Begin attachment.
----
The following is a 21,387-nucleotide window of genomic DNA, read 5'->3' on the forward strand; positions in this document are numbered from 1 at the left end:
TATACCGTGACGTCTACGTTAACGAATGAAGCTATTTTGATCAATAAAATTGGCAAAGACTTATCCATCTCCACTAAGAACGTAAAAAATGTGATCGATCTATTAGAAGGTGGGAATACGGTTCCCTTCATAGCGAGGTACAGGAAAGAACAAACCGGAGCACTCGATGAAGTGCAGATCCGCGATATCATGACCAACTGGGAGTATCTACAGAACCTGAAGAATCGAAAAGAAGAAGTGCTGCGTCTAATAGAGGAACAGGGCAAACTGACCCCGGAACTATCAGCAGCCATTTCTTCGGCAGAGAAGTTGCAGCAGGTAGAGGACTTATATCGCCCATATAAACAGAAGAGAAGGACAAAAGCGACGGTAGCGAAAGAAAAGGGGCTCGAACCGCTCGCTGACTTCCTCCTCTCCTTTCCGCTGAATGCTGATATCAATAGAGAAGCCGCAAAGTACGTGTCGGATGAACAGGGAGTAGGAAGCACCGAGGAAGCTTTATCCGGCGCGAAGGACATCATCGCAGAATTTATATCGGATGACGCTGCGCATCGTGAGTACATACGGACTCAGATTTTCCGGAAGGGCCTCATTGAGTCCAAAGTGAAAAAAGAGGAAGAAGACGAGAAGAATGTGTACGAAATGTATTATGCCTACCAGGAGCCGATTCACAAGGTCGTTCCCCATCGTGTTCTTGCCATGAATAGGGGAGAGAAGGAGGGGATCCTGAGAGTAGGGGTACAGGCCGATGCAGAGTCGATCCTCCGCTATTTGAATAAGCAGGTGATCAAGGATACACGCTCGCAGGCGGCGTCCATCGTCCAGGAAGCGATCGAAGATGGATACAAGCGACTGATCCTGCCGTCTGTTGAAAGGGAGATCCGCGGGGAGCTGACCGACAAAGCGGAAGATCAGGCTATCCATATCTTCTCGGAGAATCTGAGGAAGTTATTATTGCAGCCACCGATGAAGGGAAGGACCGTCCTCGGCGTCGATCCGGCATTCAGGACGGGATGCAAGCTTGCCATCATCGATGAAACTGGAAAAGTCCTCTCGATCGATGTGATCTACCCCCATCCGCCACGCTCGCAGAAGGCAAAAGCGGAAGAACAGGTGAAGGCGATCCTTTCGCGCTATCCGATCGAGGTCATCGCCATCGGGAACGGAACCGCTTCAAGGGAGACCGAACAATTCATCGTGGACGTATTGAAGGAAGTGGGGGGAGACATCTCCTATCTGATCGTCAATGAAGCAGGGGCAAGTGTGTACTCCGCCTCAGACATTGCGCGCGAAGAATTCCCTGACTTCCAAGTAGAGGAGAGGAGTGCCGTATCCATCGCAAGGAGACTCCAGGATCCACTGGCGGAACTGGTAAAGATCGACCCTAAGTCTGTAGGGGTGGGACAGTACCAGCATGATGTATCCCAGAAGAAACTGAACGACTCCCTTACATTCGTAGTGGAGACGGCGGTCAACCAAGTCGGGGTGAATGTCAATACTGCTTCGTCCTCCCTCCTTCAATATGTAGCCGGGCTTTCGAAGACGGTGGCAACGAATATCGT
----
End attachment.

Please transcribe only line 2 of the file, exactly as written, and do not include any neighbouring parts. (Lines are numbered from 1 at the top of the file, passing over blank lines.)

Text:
TATACCGTGACGTCTACGTTAACGAATGAAGCTATTTTGATCAATAAAATTGGCAAAGACTTATCCATCTCCACTAAGAACGTAAAAAATGTGATCGATCTATTAGAAGGTGGGAATACGGTTCCCTTCATAGCGAGGTACAGGAAAGAACAAACCGGAGCACTCGATGAAGTGCAGATCCGCGATATCATGACCAACTGGGAGTATCTACAGAACCTGAAGAATCGAAAAGAAGAAGTGCTGCGTCTAATAGAGGAACAGGGCAAACTGACCCCGGAACTATCAGCAGCCATTTCTTCGGCAGAGAAGTTGCAGCAGGTAGAGGACTTATATCGCCCATATAAACAGAAGAGAAGGACAAAAGCGACGGTAGCGAAAGAAAAGGGGCTCGAACCGCTCGCTGACTTCCTCCTCTCCTTTCCGCTGAATGCTGATATCAATAGAGAAGCCGCAAAGTACGTGTCGGATGAACAGGGAGTAGGAAGCACCGAGGAAGCTTTATCCGGCGCGAAGGACATCATCGCAGAATTTATATCGGATGACGCTGCGCATCGTGAGTACATACGGACTCAGATTTTCCGGAAGGGCCTCATTGAGTCCAAAGTGAAAAAAGAGGAAGAAGACGAGAAGAATGTGTACGAAATGTATTATGCCTACCAGGAGCCGATTCACAAGGTCGTTCCCCATCGTGTTCTTGCCATGAATAGGGGAGAGAAGGAGGGGATCCTGAGAGTAGGGGTACAGGCCGATGCAGAGTCGATCCTCCGCTATTTGAATAAGCAGGTGATCAAGGATACACGCTCGCAGGCGGCGTCCATCGTCCAGGAAGCGATCGAAGATGGATACAAGCGACTGATCCTGCCGTCTGTTGAAAGGGAGATCCGCGGGGAGCTGACCGACAAAGCGGAAGATCAGGCTATCCATATCTTCTCGGAGAATCTGAGGAAGTTATTATTGCAGCCACCGATGAAGGGAAGGACCGTCCTCGGCGTCGATCCGGCATTCAGGACGGGATGCAAGCTTGCCATCATCGATGAAACTGGAAAAGTCCTCTCGATCGATGTGATCTACCCCCATCCGCCACGCTCGCAGAAGGCAAAAGCGGAAGAACAGGTGAAGGCGATCCTTTCGCGCTATCCGATCGAGGTCATCGCCATCGGGAACGGAACCGCTTCAAGGGAGACCGAACAATTCATCGTGGACGTATTGAAGGAAGTGGGGGGAGACATCTCCTATCTGATCGTCAATGAAGCAGGGGCAAGTGTGTACTCCGCCTCAGACATTGCGCGCGAAGAATTCCCTGACTTCCAAGTAGAGGAGAGGAGTGCCGTATCCATCGCAAGGAGACTCCAGGATCCACTGGCGGAACTGGTAAAGATCGACCCTAAGTCTGTAGGGGTGGGACAGTACCAGCATGATGTATCCCAGAAGAAACTGAACGACTCCCTTACATTCGTAGTGGAGACGGCGGTCAACCAAGTCGGGGTGAATGTCAATACTGCTTCGTCCTCCCTCCTTCAATATGTAGCCGGGCTTTCGAAGACGGTGGCAACGAATATCGT